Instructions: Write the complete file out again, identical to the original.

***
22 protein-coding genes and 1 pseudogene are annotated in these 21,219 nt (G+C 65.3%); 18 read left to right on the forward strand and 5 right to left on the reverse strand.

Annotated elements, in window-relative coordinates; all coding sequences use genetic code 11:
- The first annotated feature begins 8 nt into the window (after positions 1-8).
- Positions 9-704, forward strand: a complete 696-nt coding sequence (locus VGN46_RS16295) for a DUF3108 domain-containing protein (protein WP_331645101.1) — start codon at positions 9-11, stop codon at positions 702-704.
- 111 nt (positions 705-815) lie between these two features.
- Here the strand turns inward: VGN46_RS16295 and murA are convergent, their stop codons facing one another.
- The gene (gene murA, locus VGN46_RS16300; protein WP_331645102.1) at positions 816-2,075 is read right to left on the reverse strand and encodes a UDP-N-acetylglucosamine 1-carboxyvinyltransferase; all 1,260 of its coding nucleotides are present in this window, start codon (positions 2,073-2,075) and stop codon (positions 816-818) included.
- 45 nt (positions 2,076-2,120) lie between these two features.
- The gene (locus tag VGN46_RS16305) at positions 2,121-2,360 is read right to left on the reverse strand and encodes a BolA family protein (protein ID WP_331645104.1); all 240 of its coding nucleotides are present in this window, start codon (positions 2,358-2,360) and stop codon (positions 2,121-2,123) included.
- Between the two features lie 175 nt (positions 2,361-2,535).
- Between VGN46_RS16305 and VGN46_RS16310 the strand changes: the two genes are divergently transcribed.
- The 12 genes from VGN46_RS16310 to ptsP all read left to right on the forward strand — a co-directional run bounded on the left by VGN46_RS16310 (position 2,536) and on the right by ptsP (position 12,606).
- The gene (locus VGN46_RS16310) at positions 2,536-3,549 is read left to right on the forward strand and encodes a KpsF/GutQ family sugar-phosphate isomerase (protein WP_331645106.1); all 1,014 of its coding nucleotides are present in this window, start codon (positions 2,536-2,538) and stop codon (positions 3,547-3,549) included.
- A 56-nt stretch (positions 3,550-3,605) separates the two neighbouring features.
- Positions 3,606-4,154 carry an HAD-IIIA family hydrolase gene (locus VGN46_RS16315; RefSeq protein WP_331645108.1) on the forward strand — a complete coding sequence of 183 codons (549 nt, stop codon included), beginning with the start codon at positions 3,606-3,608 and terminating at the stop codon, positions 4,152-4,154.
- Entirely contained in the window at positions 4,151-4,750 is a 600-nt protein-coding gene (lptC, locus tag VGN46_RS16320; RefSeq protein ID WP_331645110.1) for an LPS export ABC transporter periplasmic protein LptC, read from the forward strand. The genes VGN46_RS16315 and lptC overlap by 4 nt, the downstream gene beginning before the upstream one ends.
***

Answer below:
22 protein-coding genes and 1 pseudogene are annotated in these 21,219 nt (G+C 65.3%); 18 read left to right on the forward strand and 5 right to left on the reverse strand.

Annotated elements, in window-relative coordinates; all coding sequences use genetic code 11:
- The first annotated feature begins 8 nt into the window (after positions 1-8).
- Positions 9-704, forward strand: a complete 696-nt coding sequence (locus VGN46_RS16295) for a DUF3108 domain-containing protein (protein WP_331645101.1) — start codon at positions 9-11, stop codon at positions 702-704.
- 111 nt (positions 705-815) lie between these two features.
- Here the strand turns inward: VGN46_RS16295 and murA are convergent, their stop codons facing one another.
- The gene (gene murA, locus VGN46_RS16300; protein WP_331645102.1) at positions 816-2,075 is read right to left on the reverse strand and encodes a UDP-N-acetylglucosamine 1-carboxyvinyltransferase; all 1,260 of its coding nucleotides are present in this window, start codon (positions 2,073-2,075) and stop codon (positions 816-818) included.
- 45 nt (positions 2,076-2,120) lie between these two features.
- The gene (locus tag VGN46_RS16305) at positions 2,121-2,360 is read right to left on the reverse strand and encodes a BolA family protein (protein ID WP_331645104.1); all 240 of its coding nucleotides are present in this window, start codon (positions 2,358-2,360) and stop codon (positions 2,121-2,123) included.
- Between the two features lie 175 nt (positions 2,361-2,535).
- Between VGN46_RS16305 and VGN46_RS16310 the strand changes: the two genes are divergently transcribed.
- The 12 genes from VGN46_RS16310 to ptsP all read left to right on the forward strand — a co-directional run bounded on the left by VGN46_RS16310 (position 2,536) and on the right by ptsP (position 12,606).
- The gene (locus VGN46_RS16310) at positions 2,536-3,549 is read left to right on the forward strand and encodes a KpsF/GutQ family sugar-phosphate isomerase (protein WP_331645106.1); all 1,014 of its coding nucleotides are present in this window, start codon (positions 2,536-2,538) and stop codon (positions 3,547-3,549) included.
- A 56-nt stretch (positions 3,550-3,605) separates the two neighbouring features.
- Positions 3,606-4,154 carry an HAD-IIIA family hydrolase gene (locus VGN46_RS16315; RefSeq protein WP_331645108.1) on the forward strand — a complete coding sequence of 183 codons (549 nt, stop codon included), beginning with the start codon at positions 3,606-3,608 and terminating at the stop codon, positions 4,152-4,154.
- Entirely contained in the window at positions 4,151-4,750 is a 600-nt protein-coding gene (lptC, locus tag VGN46_RS16320; RefSeq protein ID WP_331645110.1) for an LPS export ABC transporter periplasmic protein LptC, read from the forward strand. The genes VGN46_RS16315 and lptC overlap by 4 nt, the downstream gene beginning before the upstream one ends.